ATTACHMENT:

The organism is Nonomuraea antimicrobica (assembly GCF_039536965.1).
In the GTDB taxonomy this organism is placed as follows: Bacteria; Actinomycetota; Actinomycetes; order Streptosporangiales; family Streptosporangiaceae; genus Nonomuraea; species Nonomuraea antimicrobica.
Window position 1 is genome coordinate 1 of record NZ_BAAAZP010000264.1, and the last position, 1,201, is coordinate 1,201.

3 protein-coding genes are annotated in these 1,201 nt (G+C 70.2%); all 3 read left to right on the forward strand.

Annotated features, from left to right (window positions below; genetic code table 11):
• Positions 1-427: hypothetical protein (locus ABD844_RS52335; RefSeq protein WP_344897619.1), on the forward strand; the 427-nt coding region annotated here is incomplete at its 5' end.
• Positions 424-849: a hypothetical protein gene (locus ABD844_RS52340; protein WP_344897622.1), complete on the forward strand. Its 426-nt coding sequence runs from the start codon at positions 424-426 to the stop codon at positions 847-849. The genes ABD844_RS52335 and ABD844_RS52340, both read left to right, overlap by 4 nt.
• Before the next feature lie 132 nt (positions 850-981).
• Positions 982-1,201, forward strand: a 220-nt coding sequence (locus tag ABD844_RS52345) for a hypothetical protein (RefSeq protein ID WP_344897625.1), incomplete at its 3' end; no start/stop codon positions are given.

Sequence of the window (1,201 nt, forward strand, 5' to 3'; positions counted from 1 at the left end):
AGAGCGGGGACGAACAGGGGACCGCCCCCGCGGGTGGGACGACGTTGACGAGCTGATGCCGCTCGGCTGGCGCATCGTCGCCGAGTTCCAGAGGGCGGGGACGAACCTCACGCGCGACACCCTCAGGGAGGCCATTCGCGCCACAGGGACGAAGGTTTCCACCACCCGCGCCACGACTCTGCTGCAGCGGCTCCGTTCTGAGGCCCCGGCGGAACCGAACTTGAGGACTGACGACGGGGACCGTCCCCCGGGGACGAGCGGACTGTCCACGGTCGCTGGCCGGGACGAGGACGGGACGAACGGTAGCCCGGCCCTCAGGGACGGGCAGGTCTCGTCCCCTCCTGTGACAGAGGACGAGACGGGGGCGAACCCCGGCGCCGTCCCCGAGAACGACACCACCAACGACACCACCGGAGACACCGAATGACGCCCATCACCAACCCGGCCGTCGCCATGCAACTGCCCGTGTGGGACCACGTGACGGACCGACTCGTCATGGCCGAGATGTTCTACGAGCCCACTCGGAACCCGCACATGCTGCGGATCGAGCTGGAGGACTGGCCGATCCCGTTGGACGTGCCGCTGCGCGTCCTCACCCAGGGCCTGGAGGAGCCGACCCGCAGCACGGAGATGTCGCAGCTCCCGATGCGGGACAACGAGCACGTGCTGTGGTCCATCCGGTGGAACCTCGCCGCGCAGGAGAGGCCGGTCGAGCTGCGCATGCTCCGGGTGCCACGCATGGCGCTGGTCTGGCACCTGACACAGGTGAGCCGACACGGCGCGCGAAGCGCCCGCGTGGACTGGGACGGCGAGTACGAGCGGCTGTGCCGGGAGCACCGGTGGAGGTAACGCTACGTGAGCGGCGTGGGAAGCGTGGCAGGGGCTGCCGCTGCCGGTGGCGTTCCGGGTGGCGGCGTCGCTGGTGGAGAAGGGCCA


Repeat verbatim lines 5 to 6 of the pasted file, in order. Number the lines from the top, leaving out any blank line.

Annotated features, from left to right (window positions below; genetic code table 11):
• Positions 1-427: hypothetical protein (locus ABD844_RS52335; RefSeq protein WP_344897619.1), on the forward strand; the 427-nt coding region annotated here is incomplete at its 5' end.